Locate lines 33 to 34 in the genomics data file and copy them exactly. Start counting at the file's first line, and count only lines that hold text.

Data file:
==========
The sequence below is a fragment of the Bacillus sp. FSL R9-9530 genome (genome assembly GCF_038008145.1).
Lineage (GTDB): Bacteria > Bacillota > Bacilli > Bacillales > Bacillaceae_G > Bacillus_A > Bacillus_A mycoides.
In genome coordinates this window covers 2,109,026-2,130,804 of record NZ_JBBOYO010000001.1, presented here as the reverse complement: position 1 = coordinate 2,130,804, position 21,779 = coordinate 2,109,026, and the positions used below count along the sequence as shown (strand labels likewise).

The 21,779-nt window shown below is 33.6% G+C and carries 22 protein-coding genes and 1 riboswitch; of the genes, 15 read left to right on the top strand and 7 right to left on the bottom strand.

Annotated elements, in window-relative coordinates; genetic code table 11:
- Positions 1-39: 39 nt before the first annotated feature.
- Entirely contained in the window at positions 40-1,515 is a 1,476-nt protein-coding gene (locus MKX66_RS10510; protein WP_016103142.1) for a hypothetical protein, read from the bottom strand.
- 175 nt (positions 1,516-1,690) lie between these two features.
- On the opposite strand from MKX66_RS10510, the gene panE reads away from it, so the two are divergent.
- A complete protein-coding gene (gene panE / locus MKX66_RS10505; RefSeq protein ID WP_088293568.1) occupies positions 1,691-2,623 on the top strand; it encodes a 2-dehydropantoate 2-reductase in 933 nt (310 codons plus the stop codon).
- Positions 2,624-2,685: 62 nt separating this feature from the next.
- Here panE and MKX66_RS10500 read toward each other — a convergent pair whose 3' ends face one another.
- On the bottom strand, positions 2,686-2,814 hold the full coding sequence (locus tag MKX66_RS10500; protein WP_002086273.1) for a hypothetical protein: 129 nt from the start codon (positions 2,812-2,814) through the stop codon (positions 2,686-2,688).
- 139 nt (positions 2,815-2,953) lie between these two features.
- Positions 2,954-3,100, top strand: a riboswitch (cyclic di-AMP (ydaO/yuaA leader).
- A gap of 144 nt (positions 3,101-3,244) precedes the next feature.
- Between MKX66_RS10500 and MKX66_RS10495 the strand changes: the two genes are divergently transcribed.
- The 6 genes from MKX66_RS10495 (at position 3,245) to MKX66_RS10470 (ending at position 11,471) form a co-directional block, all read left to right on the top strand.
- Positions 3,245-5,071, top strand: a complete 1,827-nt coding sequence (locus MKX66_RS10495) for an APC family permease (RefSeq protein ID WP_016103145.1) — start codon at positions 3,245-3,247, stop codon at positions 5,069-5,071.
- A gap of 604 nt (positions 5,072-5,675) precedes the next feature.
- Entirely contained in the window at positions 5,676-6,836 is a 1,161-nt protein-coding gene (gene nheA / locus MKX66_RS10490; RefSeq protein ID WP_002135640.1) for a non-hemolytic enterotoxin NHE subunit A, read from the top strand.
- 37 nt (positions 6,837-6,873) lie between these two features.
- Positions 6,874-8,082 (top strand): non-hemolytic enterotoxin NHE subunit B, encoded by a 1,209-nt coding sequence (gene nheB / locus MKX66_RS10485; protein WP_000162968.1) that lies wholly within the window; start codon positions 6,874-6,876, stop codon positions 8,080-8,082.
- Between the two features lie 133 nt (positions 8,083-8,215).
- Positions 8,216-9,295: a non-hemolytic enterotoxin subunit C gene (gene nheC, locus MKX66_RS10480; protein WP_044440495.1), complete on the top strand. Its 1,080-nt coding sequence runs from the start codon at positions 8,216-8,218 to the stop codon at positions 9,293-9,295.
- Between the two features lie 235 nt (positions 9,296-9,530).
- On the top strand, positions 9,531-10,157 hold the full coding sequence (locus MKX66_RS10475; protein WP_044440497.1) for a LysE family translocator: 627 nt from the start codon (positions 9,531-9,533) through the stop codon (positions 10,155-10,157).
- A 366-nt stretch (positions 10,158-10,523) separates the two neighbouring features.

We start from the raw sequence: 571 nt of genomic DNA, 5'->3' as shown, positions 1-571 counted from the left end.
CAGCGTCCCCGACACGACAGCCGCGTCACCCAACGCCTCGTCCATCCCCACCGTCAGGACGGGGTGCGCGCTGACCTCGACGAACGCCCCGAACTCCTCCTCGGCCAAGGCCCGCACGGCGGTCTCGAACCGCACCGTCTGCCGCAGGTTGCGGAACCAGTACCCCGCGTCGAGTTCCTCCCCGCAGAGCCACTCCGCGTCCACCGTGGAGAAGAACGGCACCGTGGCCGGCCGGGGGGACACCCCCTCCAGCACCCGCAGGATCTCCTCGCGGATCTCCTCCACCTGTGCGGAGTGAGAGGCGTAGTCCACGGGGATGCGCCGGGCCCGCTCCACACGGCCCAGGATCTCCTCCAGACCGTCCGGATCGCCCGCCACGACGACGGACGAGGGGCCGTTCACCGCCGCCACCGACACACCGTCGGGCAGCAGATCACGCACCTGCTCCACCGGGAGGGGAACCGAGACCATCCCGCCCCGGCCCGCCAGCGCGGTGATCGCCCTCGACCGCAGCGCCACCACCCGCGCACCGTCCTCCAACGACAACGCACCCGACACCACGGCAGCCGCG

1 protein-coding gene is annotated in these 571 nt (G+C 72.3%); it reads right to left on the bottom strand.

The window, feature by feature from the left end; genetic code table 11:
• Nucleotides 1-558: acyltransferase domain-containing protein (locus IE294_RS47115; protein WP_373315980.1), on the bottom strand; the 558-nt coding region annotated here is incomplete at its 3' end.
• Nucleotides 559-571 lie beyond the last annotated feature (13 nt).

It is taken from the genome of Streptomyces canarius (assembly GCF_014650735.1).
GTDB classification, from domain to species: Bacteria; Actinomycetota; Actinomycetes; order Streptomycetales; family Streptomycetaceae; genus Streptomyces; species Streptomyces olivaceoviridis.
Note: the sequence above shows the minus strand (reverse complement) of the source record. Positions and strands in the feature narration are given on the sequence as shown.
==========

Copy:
• Nucleotides 1-558: acyltransferase domain-containing protein (locus IE294_RS47115; protein WP_373315980.1), on the bottom strand; the 558-nt coding region annotated here is incomplete at its 3' end.
• Nucleotides 559-571 lie beyond the last annotated feature (13 nt).